Claflin University is poised to elevate and transform its globalization agenda with the arrival of Dr. Annette Singleton Jackson, who was appointed director of Global Programs in August. Jackson has more than two decades of higher education experience, including developing and teaching study abroad courses. She has extensive experience in international travel and global learning. In 2016-2017 Jackson was selected as a Fulbright U.S. Scholar to the kingdom of Eswatini (formerly Swaziland), a small developing country in Southern Africa.
"My focus is infusing globalization throughout the university," said Jackson, who earned her bachelor's degree at Florida A&M University and a doctorate at Florida State University. "Study Abroad will be one of several important initiatives within our overall vision for globalization throughout the University. We will also increase international awareness and involvement among students, faculty, and staff to achieve the University’s goals and objectives. Faculty support will be critical because they develop the academic curriculums."
Jackson's goal is to establish partnerships that will provide scholarships to expand Study Abroad opportunities for Claflin students, faculty, and staff. She believes that all members of the campus community who meet the program's criteria should be able to participate.
"We want to connect students with study abroad scholarships and paid opportunities so all students can participate regardless of their incomes. Any student can apply, including continuing education students," Jackson said.
After an almost three-year hiatus due to COVID-19, Claflin resumed Study Abroad travel during the summer of 2022. Dr. Catherine L. Adams, associate professor of African American Studies, explored the U.S. Virgin Islands with two students and Dr. Jason Youngkeit, associate professor of Spanish, traveled to Puerto Rico with 10 students as part of a Spanish Immersion Program. Students were encouraged to speak Spanish everywhere they went - at their hotels, to taxi drivers, to wait staff at restaurants, and wherever they traveled each day.
Otiana Thompson, a senior from Columbia, S.C., with a double major in history and Africana Studies, and Lauren Tolbert, a senior from Chattanooga, Tenn., also majoring in Africana Studies, accompanied Adams to the Virgin Islands. Thompson is Claflin's current Student Government Association (SGA) president. She succeeded Tolbert, who was SGA president in 2021-2022.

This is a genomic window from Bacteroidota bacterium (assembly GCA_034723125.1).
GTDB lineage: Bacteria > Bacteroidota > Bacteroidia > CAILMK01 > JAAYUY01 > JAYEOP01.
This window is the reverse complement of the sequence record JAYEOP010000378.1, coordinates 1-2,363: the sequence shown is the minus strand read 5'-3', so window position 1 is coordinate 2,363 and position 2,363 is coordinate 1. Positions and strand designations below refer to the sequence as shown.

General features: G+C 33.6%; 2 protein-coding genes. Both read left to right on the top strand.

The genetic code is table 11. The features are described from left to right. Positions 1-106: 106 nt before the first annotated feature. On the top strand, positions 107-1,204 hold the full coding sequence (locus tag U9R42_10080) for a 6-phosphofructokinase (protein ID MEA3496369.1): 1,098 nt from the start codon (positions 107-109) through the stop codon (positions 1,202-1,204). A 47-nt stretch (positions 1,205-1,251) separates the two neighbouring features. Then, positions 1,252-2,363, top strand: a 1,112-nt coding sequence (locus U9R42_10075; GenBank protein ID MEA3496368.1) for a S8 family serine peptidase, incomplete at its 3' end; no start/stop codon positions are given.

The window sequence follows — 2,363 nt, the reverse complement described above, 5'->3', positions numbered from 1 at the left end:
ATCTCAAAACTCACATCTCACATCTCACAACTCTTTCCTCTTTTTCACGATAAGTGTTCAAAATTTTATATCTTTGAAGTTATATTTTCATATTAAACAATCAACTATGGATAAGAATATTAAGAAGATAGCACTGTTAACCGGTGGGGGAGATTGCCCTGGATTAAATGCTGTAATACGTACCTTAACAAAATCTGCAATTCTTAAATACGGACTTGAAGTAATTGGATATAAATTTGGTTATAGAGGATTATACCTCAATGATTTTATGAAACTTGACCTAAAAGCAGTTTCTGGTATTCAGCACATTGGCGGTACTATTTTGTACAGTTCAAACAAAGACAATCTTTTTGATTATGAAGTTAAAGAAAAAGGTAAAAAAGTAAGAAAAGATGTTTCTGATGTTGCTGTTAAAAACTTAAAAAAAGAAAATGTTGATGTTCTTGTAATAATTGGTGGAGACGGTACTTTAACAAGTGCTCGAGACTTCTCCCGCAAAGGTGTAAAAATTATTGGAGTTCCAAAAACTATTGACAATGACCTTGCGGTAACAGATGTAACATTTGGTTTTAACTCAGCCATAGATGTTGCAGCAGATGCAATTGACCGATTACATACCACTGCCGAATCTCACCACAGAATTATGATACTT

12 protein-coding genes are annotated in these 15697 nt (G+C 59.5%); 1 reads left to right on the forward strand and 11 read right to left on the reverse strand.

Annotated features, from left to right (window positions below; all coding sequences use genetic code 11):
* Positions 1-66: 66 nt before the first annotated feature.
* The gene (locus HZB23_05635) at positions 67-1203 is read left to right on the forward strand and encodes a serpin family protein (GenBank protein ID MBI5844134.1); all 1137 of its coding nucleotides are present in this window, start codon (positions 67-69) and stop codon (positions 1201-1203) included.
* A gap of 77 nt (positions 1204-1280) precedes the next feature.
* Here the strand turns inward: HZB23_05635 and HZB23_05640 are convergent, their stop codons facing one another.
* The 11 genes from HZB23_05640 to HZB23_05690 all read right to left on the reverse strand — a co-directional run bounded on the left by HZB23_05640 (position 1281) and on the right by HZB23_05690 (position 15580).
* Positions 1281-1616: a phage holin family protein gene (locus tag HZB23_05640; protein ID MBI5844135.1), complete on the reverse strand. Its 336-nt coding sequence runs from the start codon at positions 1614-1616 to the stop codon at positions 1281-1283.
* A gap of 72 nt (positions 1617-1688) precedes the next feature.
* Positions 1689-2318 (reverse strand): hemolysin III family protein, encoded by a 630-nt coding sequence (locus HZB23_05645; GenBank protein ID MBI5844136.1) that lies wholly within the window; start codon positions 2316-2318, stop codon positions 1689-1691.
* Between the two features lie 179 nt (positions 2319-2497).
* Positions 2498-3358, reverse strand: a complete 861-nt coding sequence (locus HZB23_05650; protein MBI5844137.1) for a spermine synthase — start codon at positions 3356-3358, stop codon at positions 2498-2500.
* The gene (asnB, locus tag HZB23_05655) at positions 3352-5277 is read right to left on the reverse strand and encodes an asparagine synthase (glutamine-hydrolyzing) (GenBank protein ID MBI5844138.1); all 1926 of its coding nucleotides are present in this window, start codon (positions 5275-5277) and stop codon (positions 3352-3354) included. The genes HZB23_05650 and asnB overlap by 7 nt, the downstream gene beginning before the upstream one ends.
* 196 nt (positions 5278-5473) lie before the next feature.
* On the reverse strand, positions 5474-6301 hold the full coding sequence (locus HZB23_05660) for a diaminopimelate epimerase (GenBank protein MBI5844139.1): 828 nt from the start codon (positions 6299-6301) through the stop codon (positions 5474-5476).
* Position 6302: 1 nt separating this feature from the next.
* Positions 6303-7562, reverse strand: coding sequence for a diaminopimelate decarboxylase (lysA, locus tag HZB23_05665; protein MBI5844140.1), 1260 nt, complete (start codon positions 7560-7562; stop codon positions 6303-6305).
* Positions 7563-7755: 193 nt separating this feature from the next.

"The main value was recognizing that the world is bigger than what you're used to, that it is vast and that can be purposeful," said Thompson of her week-long stay in the Virgin Islands of the United States.
The months that travel was restricted because of the global pandemic weighed heavily on Claflin faculty, and perhaps even more so, on students.
“Students were always saying, ‘We want to travel. When are you going to organize a trip?’” said Youngkeit. “They were hungry for it. It was great to finally get back out there. Study Abroad really is an integral part of foreign language.”
Although Youngkeit is an associate professor of Spanish, most of the students who went to the Spanish-speaking island were from other disciplines at Claflin.
Maurice Moore, a senior mass communication major, is a progeny of a military family. Although he has lived in California, Mississippi, North Carolina, and most recently, Texas, Moore had never traveled outside the contiguous United States until he accepted Youngkeit's invitation to travel to Puerto Rico. Motivated and encouraged by his parents, Moore signed on. He didn't know any of the other nine students on the trip, but they were also integral to his successful travels.
"They pushed me to do something every day," Moore said. "I might not have been interested in going, but just staying in my hotel room. But they said 'nah, nah, come on, we're going, and I did. "The whole trip expanded my horizon and helped me get a good picture of what other places could also look like now that I've seen Puerto Rico. I really loved it."
The Virgin Islands and Puerto Rico are both United States territories. While in those two territories located between the Atlantic Ocean and the Caribbean Sea, students were able Kayak at night on the narrow straits of Laguna Grande, one of Puerto Rico’s three bioluminescent bays illuminated by the twinkling glow of thousands of microscopic one-celled dinoflagellates. Only five bioluminescent bays exist in the world. They also explored 16th-century Spanish colonial forts in Puerto Rico; rode horseback in the hills and dales of St. Croix; sampled local cuisine; and toured the ruins of 1700s sugar factories in the Virgin Islands.
Students returned home and are now back at Claflin with memories predicted to last the rest of their lives and experiences that will, for some, shape the trajectory of their careers.
Adams said that she, Thompson, Tolbert, and possibly other Claflin "ambassadors" will likely be asked to return to the U.S. Virgin Islands during the 2022-2023 year to present at an upcoming Caribbean conference. Tolbert hopes to continue traveling abroad, and she looks forward to returning to the Caribbean. She has a 20-year plan to ultimately spend 10 years teaching African American/Africana studies, earn a law degree, and then run for Congress to help focus the U.S. government on providing more educational equity "across the board."
"The trip helped me to see that my purpose is bigger than what my culture looks like, that I am a part of the diaspora that binds us; that we're technically all in this together," Thompson said. "There are just so many people I want to know, to connect with; so many roots that I haven't connected with."